Taylor Grazing Act
It belonged to everyone—and to no one. It was called free land, and both sheepmen and cattle ranchers wanted a piece of it. In this high, dry plateau country where water and grass are scant, cutthroat competition for free range led to disastrous land practices.
Using their herds as evidence of range ownership, ranchers allowed their animals to graze uncontrolled on public grasslands.
Overgrazing brought erosion and the destruction of open pastures.
Finally, in 1934 Congress stepped in with the Taylor Grazing Act.
Named for Colorado's great Western Slope congressman. Edward T. Taylor, the act created grazing districts regulated by the federal government.
Thus ended the ruinous competition among stockmen and the likely destruction of some 170,000,000 acres of public domain.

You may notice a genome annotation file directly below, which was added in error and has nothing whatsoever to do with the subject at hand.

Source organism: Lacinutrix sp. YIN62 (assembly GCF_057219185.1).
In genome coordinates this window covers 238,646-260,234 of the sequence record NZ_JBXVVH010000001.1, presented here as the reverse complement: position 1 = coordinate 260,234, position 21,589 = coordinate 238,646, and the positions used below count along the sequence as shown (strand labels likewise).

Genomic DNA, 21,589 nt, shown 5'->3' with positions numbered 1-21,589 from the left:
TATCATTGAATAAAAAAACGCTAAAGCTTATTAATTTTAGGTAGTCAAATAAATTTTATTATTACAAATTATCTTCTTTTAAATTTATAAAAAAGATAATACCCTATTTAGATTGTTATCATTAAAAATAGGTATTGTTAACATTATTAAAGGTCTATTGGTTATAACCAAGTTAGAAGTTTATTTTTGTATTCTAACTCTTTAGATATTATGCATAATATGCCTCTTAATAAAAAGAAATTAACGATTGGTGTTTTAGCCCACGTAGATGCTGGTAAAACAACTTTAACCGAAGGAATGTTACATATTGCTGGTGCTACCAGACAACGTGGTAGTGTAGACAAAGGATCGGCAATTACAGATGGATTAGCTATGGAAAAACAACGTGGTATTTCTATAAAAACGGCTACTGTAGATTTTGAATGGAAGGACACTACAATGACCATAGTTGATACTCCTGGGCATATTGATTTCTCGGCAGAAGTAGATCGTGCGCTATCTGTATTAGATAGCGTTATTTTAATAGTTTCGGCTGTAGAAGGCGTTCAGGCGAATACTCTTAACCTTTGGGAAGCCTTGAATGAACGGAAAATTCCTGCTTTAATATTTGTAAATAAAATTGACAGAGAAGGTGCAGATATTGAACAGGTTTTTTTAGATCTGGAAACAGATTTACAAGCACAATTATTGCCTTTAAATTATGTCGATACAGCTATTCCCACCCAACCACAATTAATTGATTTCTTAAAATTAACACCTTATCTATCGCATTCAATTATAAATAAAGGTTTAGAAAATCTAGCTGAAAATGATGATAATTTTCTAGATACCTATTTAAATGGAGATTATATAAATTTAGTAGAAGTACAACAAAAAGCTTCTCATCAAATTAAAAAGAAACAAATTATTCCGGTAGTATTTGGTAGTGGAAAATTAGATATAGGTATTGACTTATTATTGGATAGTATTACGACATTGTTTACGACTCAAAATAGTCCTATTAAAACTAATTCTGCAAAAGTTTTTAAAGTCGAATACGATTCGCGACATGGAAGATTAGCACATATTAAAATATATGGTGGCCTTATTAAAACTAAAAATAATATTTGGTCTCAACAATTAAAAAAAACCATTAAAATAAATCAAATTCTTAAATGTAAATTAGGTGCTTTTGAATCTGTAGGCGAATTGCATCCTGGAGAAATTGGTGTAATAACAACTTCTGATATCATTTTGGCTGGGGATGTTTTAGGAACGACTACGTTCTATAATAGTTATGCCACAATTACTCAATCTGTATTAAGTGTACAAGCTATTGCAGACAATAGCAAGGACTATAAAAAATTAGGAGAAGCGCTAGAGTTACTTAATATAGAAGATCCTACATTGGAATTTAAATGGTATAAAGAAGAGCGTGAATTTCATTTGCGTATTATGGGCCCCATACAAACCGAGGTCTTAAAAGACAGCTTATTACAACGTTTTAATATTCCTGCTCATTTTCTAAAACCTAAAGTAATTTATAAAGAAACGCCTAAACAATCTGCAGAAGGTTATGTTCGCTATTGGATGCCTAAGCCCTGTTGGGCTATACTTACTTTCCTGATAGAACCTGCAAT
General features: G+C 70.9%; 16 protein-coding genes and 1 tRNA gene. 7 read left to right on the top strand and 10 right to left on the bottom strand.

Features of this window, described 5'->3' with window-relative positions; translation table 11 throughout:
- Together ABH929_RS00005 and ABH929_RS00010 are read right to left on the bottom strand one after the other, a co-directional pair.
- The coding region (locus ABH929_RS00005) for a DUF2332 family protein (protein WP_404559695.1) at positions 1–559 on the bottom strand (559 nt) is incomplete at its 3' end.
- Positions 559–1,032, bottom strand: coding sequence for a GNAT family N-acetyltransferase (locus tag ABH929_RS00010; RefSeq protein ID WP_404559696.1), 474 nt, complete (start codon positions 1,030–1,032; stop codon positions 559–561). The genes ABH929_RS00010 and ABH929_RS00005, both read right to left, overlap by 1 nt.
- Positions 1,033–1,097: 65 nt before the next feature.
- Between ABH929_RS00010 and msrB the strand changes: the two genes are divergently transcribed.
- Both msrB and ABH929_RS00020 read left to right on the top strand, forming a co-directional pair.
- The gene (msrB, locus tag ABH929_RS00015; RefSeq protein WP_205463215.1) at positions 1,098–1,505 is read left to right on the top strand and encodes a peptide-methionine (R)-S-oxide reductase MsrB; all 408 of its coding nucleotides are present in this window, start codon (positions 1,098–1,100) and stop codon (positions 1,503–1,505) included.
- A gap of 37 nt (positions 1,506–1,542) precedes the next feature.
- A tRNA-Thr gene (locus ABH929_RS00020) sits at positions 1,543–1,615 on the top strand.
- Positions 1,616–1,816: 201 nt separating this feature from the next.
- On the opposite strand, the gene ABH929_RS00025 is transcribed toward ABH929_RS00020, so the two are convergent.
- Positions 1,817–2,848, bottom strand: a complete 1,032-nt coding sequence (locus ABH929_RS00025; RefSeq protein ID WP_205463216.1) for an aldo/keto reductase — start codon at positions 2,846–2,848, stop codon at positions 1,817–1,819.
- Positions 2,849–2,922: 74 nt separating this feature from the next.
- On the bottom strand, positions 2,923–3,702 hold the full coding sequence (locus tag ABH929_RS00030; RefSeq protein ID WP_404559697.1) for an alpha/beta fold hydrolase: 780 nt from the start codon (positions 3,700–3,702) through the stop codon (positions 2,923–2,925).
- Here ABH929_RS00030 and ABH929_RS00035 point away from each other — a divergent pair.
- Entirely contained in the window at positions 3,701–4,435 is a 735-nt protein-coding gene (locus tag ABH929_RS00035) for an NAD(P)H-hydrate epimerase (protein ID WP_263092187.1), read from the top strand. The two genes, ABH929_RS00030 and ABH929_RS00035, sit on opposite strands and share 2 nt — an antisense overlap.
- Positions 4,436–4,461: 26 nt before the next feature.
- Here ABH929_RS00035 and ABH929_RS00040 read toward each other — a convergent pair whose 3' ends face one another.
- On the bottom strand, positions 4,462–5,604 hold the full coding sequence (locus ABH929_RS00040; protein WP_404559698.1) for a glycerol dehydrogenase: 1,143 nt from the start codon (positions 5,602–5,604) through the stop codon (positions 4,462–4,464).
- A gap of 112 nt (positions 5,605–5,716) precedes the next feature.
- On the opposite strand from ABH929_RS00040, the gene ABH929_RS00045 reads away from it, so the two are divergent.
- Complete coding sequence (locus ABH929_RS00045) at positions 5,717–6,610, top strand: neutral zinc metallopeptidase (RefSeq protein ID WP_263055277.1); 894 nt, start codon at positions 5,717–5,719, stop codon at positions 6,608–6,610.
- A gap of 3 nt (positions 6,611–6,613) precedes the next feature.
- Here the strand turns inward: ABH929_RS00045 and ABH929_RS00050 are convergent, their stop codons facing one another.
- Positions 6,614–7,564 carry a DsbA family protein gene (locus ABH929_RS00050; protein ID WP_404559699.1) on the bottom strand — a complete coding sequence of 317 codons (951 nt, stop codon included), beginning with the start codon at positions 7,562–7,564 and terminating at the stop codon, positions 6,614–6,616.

Farrington R. Carpenter,
In 1934 President Franklin D. Roosevelt appointed Farrington R. Carpenter the first director of the Division of Grazing, a federal agency created by the Taylor Grazing Act. True to his maverick ways, Carpenter bluntly stated the act's driving purpose. He said it was "for the proper use of lands. Not for the people, not for the livestock, but for the lands." Educated at Princeton and Harvard Law School, Carpenter established
a ranch about ten miles east of here in 1926. As district attorney for Routt, Moffat, and Grand counties—an area larger than Massachusetts—he prosecuted cattle rustlers and kidnappers, and when armed sheepmen lined up against cattlemen, he negotiated a cease-fire.
But ranching always came first. Today, the Nature Conservancy's Carpenter Ranch stands as a living testament to this maverick rancher's love of land, cattle, and the American West.